6. Kabbalistic Perception of the Human Body and Soul
We will explore the Kabbalistic perception of the human body and the structure of the soul, and the structural resemblance between the human body and the structure of the Sefirot. We will discuss different notions of reincarnation as well the idea of possession (Dybbuk) and exorcism, which is still practiced by Kabbalists today.
7. Early Kabbalah and Sefer ha-Zohar
This lesson will be dedicated to the early Kabbalah and the authorship of the Sefer ha-Zohar. We will also learn about the Kabbalistic schools of Spain and the ecstatic Kabbalah of Rabbi Abraham Abulafia.
8. Lurianic Kabbalah
We will learn about the Kabbalist center in early-modern Safed and the school of Isaac Luria. We will also discuss the Christian Kabbala.
9. Kabbalah and Modernity
We will explore Kabbalah and modernity in its main schools of Hasidism, Lithuanian Kabbalah, and the school of Shalom Sharaabi as well as the contemporary revival of Kabbalah.
MOOCs stand for Massive Open Online Courses. These arefree online courses from universities around the world (eg. StanfordHarvardMIT) offered to anyone with an internet connection.
How do I register?
To register for a course, click on "Go to Class" button on the course page. This will take you to the providers website where you can register for the course.
How do these MOOCs or free online courses work?
MOOCs are designed for an online audience, teaching primarily through short (5-20 min.) pre recorded video lectures, that you watch on weekly schedule when convenient for you. They also have student discussion forums, homework/assignments, and online quizzes or exams.
Karen Carlsoncompleted this course, spending 6 hours a week on it and found the course difficulty to be medium.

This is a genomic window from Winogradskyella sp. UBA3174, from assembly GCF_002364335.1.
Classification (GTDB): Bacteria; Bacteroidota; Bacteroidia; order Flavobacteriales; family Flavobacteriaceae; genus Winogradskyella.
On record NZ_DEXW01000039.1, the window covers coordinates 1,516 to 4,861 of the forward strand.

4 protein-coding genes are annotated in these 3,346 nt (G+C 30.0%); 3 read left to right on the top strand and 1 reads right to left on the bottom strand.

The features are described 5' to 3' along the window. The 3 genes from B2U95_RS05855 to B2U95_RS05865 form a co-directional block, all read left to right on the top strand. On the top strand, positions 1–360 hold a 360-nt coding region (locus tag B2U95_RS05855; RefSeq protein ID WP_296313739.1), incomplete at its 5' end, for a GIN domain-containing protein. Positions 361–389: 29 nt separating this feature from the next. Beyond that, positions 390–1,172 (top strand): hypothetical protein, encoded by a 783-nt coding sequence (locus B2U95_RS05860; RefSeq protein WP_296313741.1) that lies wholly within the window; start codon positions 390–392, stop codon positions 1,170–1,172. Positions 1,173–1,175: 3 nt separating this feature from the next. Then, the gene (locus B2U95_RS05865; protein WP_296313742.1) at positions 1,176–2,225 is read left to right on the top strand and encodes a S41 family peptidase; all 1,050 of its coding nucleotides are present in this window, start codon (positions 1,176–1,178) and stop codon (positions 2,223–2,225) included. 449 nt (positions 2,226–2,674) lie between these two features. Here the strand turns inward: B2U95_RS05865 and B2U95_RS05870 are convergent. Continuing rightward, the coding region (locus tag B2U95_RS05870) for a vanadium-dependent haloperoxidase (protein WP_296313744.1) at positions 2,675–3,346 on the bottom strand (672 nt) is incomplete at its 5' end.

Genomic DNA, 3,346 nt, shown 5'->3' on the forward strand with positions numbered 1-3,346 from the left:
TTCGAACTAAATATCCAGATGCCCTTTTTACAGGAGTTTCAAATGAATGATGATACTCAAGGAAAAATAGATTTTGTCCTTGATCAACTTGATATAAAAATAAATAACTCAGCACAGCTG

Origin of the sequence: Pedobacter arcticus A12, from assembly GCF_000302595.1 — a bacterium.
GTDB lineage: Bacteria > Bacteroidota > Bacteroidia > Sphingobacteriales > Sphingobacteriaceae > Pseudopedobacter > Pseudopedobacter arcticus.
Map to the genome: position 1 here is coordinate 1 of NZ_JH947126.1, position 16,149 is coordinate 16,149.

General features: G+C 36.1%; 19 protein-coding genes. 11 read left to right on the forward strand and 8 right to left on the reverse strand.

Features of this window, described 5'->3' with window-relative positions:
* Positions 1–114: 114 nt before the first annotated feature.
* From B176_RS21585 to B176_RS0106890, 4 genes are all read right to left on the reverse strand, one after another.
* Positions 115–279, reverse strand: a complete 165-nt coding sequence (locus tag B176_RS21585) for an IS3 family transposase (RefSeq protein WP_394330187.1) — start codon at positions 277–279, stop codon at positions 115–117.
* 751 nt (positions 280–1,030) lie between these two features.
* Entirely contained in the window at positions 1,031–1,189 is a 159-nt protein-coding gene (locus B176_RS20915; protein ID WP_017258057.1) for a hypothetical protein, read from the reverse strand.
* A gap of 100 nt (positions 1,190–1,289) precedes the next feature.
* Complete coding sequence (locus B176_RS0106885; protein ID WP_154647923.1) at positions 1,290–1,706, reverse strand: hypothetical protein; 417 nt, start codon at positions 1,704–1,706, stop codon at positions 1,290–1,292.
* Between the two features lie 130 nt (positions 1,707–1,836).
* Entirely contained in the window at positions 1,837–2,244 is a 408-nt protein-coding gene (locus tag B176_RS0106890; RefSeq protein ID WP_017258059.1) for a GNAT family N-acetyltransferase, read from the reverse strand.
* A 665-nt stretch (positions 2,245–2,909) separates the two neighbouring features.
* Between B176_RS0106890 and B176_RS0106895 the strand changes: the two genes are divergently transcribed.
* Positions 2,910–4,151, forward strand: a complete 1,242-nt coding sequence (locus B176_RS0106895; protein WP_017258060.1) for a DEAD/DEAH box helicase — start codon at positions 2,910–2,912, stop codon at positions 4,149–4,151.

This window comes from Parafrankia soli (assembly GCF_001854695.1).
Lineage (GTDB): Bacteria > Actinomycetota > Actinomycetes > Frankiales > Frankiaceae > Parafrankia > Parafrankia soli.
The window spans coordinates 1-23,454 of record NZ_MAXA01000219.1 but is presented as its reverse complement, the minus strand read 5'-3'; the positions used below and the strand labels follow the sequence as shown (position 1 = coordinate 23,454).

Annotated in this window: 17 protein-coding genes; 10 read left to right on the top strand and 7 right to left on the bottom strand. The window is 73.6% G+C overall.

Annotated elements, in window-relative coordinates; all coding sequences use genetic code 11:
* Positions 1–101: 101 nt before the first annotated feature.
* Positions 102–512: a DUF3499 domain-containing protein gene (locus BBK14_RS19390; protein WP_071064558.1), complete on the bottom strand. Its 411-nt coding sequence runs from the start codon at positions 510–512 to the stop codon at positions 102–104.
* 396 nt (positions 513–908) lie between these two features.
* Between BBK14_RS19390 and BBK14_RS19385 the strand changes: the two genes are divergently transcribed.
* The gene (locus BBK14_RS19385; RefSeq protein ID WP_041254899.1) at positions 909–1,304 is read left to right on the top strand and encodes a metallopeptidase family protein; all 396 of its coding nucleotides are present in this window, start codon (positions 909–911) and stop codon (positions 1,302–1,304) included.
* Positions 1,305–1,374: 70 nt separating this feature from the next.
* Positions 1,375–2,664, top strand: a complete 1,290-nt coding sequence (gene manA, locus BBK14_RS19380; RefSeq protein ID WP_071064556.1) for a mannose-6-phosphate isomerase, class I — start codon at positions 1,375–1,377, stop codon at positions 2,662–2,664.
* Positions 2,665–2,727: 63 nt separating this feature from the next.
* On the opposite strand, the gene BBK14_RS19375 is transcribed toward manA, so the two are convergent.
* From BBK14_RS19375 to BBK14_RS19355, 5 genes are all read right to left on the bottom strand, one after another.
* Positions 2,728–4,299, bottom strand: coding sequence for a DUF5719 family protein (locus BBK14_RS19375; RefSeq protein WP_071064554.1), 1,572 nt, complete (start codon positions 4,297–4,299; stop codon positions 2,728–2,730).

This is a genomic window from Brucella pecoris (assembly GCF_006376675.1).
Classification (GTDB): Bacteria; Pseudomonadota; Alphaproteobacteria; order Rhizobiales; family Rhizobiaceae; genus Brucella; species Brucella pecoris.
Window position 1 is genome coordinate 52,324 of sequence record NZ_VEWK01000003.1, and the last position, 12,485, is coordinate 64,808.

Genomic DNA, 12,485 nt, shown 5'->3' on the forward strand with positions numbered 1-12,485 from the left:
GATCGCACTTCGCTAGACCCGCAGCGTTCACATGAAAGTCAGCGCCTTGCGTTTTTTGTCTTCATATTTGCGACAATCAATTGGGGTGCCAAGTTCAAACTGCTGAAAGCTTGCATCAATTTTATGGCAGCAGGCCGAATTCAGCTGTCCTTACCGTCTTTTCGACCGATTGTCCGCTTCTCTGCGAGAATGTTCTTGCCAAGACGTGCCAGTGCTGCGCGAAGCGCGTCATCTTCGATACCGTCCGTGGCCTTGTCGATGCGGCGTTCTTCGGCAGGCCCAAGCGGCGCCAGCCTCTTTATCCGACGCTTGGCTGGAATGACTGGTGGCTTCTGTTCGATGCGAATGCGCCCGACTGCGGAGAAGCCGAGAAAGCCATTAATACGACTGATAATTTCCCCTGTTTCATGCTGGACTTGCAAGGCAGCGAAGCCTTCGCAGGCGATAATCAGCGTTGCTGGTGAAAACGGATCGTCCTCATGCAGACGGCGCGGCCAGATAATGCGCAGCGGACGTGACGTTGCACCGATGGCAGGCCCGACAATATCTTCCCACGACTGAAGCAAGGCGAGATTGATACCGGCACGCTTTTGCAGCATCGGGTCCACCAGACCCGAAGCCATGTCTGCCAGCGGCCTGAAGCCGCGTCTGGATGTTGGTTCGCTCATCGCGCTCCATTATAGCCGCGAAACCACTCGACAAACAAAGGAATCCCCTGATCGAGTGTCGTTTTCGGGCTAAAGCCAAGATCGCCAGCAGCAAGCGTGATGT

Great class for anyone curious about what Kabbalah is, but not particularly interested in actual practice. The course covers the most common theo-philosophical aspects of Kabbalah (since there are many different varieties), and the historical evolution of the concepts. There is some Hebrew vocabulary (using the Roman a
Great class for anyone curious about what Kabbalah is, but not particularly interested in actual practice. The course covers the most common theo-philosophical aspects of Kabbalah (since there are many different varieties), and the historical evolution of the concepts. There is some Hebrew vocabulary (using the Roman alphabet) - Sefirot, En-Sof, etc - but there's plenty of repetition with great graphics to help visual learning. Fascinating subject.
FMI see my personal blog post at https://sloopie72.wordpress.com/2018/01/10/intro-to-kabbalah-mooc/
This is a wonderful introduction to the subject and absolutely no previous insights or knowledge is necessary. Using a historical and sociological perspective this course gives an easy to understand overview into the history and main concepts of Kabbalah. I would thoroughly recommend it.